Perhaps the greatest appeal lies in the cast of cars, Porsche 917s and Ferrari 512s, surely some of the most evocative racers ever run. Like racing dragonflies they emerged in mid-69 and were gone by ’71. A golden time immortalised on screen, we can all be young again while drinking at this fountain of youth.

Steve McQueen was the coolest guy on the planet when he started making the film, he had just enjoyed huge success with Bullitt and here were the coolest cars, at the coolest race. What could go wrong?

Well that answer to that question judged in the long term, is not much. That is why the original book about the film sold so well, that and the fact it is a well researched and written account.

Les Vingt-Quatre Heures du Mans tends to attract obsessives and Hollywood’s version of the race receives similar attention, hence the raison d’être of this photo book. It is produced to the usual high standard associated with any Michael Keyser project. For those interested in the movie and its background, these images will add to their understanding and enjoyment of the film.

The majority of the shots were taken by the great photographer, Nigel Snowden. I was lucky enough to meet him in my early days trackside. He and his charming wife, Diana, were always very gracious to a complete no hoper like myself. The monochrome images have a depth to them that reflects a master at work. Despite what many of the up and comers of today imagine, there is nothing new in the world of photography. Composition, the ability to see the finished product before firing the shutter, is as important today as it always has been. The images in this book could act as a guide to many, of course they are too talented to see that.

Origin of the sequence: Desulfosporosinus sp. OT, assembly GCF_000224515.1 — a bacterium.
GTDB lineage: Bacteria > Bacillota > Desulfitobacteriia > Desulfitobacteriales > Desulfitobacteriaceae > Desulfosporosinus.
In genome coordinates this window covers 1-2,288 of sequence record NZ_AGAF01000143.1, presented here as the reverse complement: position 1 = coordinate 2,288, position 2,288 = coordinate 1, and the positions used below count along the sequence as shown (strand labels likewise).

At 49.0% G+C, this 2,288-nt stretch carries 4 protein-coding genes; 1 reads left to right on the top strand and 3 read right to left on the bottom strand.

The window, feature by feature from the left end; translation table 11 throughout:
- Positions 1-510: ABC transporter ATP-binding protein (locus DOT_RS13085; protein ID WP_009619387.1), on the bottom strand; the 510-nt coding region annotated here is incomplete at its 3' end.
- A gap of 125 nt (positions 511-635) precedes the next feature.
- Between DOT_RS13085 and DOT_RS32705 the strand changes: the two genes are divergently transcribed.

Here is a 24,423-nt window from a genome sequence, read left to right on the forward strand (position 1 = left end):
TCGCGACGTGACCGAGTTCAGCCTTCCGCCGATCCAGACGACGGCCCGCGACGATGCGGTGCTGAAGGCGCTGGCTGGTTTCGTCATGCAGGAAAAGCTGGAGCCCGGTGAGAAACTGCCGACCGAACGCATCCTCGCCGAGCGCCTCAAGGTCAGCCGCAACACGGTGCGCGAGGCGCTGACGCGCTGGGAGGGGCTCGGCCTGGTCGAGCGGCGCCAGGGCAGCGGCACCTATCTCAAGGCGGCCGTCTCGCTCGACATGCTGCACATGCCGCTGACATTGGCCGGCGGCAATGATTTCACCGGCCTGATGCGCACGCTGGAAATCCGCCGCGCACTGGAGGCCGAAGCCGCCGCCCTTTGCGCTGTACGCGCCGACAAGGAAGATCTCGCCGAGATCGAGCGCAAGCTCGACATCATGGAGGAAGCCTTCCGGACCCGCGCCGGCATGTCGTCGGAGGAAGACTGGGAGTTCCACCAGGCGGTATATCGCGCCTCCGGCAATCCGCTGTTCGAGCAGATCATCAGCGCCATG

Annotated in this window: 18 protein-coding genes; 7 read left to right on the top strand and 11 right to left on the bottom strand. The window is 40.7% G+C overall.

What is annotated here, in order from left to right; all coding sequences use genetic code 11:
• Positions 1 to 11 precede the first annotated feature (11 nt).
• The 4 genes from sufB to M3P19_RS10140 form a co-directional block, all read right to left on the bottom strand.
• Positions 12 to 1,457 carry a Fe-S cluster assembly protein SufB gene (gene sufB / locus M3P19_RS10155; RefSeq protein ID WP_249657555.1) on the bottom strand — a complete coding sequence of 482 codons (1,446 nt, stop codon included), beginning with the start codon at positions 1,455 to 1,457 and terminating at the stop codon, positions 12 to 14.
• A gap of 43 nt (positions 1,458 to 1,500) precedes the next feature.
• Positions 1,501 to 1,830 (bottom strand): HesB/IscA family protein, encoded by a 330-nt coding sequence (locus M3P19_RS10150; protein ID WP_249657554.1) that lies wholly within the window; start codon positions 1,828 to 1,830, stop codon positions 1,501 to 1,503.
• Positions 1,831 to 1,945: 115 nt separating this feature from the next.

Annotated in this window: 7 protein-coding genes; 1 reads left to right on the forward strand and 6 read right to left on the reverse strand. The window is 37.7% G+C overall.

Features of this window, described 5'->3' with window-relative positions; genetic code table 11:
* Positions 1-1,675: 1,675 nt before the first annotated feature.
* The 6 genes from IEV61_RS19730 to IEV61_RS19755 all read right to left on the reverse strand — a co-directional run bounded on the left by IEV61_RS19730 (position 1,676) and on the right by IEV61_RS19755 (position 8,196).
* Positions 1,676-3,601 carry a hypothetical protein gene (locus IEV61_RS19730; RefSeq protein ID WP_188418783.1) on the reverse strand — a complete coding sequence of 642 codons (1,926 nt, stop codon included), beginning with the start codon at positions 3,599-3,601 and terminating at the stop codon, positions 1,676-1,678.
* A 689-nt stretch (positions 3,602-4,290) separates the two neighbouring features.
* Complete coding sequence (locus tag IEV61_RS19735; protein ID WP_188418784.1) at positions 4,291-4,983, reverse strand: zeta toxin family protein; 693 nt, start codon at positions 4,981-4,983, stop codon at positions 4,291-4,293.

The whole story of the process of making the film is covered from the planned mayhem inflicted on two Lola T70s, disguised as a 917 and a 512.

Art imitates life and as with real racing back then, there were unplanned accidents, this one costing David Piper his leg.

Perhaps the question is why should you buy this book ? That almost answers itself. Anyone who has more than a passing interest in the McQueen epic will enjoy this book, it has integrity and is a faithful depiction of the greatest movie ever made, or likely to be made, about the sport.

And who can resist this iconic, very British gesture, The Longbowman Salute? We have been winding up the French with it since Agincourt. Clearly Steve was one of us………………..

Those who might like to purchase a copy of this book can do so HERE

Apologies for the poor quality of the scans,

John Brooks, January 2012